But becoming a contortionist or a strongwoman or man is not what asana practice is about.
Originally asana meant “seat.” When Patanjali used it in the Yoga Sutras it meant “seated meditation posture.” It wasn’t until Hatha Yoga began in the 10th century that it came to refer to postures meant to build physical and mental endurance.
In the records we have of early asana, up to the 19th century, nearly all of the postures are seated. There are a few inversions, like shoulder stand and plow, and a couple are done lying on your back. There are only two standing poses and they are both balances.
The original yogis held postures for very long stretches of time. It was during the era of the British Raj that asana practice the way we know and love it was born. In the quest for an Indian exercise regime to answer to British “physical culture” and to strengthen the populace in pursuit of independence, the postures of Hatha Yoga were blended with exercises from Indian wrestling and European gymnastics.
The genius was maintaining focus on one’s breath. This is what gives yoga asana its unique mental and spiritual benefits. Being able to touch your head with your foot gives you no assurance of personal development; but being able to stay present in this moment with what is – whatever that is – that makes sparks fly! It creates strong connections in the empathic, intuitive, and higher order thinking parts of your brain; it gives perspective on life that helps you escape a narrow view and gain the wisdom of the big picture; it creates a sense of spaciousness within that will help you transcend the ego and find peace.
The secret to every yoga asana is that it doesn’t matter what your body looks like in a pose. It doesn’t matter how deeply you can enter a posture physically. As long as your alignment is good and there’s no pain or strain, the posture itself is secondary.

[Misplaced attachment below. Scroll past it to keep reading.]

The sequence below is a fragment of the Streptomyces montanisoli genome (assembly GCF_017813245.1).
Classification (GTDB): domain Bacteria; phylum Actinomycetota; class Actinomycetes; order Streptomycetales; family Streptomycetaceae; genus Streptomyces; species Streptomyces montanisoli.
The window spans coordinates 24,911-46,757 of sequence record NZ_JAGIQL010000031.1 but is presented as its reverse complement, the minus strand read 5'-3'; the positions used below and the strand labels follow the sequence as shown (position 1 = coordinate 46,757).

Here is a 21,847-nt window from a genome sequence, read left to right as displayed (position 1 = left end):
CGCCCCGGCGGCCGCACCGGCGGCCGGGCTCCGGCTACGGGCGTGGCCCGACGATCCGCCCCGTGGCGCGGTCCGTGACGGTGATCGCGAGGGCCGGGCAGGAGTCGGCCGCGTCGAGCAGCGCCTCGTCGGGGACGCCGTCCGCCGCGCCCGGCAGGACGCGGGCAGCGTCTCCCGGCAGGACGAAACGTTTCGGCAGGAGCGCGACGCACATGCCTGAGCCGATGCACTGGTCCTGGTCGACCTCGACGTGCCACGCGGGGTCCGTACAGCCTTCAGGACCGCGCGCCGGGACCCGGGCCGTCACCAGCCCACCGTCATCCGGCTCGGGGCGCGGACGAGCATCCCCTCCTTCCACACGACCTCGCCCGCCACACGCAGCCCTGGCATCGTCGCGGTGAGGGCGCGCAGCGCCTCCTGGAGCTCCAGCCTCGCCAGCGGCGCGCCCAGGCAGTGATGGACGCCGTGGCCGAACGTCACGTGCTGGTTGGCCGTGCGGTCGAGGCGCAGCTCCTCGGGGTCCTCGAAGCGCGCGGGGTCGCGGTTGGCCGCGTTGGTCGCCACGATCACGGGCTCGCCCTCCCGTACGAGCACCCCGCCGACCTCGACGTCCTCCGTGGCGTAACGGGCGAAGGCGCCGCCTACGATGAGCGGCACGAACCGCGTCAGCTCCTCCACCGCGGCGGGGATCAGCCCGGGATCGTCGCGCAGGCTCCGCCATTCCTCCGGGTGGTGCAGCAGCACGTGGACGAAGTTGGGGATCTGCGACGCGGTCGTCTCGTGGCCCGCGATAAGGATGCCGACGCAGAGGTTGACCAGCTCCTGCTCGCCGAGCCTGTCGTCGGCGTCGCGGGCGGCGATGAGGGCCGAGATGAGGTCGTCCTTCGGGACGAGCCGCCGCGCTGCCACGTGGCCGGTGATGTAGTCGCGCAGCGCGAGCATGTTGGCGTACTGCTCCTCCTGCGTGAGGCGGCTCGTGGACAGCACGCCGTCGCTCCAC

What matters is your ability to be in the pose, to not let your mind wander away. It takes practice. There are a lot of thoughts that fight for our attention during an asana practice. When I started, mine sounded like this: “I should be able to go deeper. That person isn’t doing it right. Am I showing too much cleavage? I’m better at this than half the class. When will the teacher let us out? I shouldn’t have had that sandwich. Half the class is better than me at this.” And on and on. Because that’s what brains are built to do.
But keep coming back to your breath and your body with patience and compassion and eventually you’ll find acceptance and then peace of mind.
In the meantime you’ll gain all the physical benefits of yoga – strength, flexibility, balance, a healthier heart, better digestion, and a stronger immune system. And that will give you the physical stamina to take your newfound joy out into your relationships, your work, your world.
All you have to do is keep coming back, back to your practice, to your body, and to your breath. Eventually you will find freedom: freedom from your thoughts, from your ego, and from your cultural conditioning. And maybe you will become a freak. Not a contortionist or a strongwoman or man, but that rarest of all types of human, enlightened.